Earth Hour on 26 March 2022 at 8.30 pm Singapore time saw a record-breaking 1,000 businesses and organisations switching off non-essential lights along with individuals who did so in their homes. Further, the count of personal net zero pledges as part of the WWF’s Kosong Plan, doubled since its launch in 2021.
In a stunning display of the nation’s united resolve for nature, Singapore and its iconic skyline went dark as hundreds of landmarks, buildings, residences and individuals islandwide made a stand for climate action and switched off their lights for this global movement.
The impact was greater with the active participation of local communities. Several grassroots organisations, like the West Coast Grassroots Organisation, Pioneer Constituency and the Marymount Community Club, held a month-long line up of activities for their local communities.
It’s now very clear that people, individually and collectively, are ready to take action against climate change. We are confident and ready to play our part and help everyone along on this journey.
Caption: WWF-Singapore CEO sharing insights of our programmes with Minister for Education, Mr Chan Chun Sing, and Minister for National Development, Mr Desmond Lee at the annual Festival of Biodiversity organised by the National Parks Board.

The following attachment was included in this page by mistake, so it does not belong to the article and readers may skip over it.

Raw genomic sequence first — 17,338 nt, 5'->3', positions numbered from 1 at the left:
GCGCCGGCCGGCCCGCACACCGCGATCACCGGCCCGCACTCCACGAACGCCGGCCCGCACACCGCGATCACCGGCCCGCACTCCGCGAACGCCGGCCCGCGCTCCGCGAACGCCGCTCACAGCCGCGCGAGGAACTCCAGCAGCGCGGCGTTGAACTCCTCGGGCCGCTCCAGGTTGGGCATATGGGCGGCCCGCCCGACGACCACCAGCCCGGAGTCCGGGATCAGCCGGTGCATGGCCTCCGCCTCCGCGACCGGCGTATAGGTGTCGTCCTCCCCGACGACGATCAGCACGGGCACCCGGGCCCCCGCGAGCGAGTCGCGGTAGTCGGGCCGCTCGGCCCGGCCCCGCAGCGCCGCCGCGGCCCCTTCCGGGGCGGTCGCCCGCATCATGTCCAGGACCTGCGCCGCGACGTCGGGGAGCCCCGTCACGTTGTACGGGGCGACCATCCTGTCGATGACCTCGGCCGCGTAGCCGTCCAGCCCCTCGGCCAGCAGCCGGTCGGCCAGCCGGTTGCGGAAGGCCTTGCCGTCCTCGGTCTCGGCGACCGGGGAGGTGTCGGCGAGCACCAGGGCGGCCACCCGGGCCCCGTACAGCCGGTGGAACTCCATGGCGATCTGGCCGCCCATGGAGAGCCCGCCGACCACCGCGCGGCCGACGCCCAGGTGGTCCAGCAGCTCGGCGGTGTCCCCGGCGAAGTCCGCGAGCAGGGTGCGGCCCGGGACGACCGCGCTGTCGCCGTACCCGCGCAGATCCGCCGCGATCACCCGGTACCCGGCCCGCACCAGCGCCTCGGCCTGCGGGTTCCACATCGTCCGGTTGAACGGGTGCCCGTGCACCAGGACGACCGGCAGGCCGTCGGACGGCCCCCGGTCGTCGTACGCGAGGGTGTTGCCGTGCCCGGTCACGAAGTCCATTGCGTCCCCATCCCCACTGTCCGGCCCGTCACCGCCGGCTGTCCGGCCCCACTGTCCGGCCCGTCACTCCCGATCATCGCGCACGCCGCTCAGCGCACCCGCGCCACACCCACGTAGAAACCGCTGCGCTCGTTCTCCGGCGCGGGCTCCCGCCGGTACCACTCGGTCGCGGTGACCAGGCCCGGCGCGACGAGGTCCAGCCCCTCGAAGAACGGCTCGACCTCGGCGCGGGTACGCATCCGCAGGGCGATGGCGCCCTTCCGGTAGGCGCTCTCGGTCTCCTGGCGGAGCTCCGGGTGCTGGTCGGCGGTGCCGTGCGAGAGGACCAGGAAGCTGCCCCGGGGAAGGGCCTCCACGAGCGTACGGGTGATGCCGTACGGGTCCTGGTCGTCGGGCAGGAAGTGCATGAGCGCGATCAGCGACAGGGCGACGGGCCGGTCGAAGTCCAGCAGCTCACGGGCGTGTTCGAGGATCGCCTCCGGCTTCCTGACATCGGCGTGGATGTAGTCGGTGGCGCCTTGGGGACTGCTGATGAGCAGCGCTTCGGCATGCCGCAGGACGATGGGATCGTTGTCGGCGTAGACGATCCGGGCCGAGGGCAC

Educating our local community on environmental issues and solutions is a vital part of our sustainability agenda.
This year, we launched a series of reports through collaborative research projects with partners on vital sustainability issues in different sectors.
Through a research collaboration with Lendlease, we launched a report for the retail sector that provided tailored inputs and recommendations to improve waste reduction efforts and support a circular economy strategy. This effort closes the knowledge gap for tenants in commercial properties on the volume of waste generated and the best methods to deal with them, with technology as a key enabler for waste reduction. Following the launch of the report, WWF’s Plastic ACTion (PACT) held a closed-door roundtable with 18 key industry players to share more findings, and further encourage cross-sector collaboration for improvement.
We also partnered with Epson Southeast Asia, to co-create sustainable solutions and empower communities. Our new partnership with them seeks to scale up marine conservation and climate solutions and involves working with businesses, youths, citizen scientists, and local communities over the next couple of years.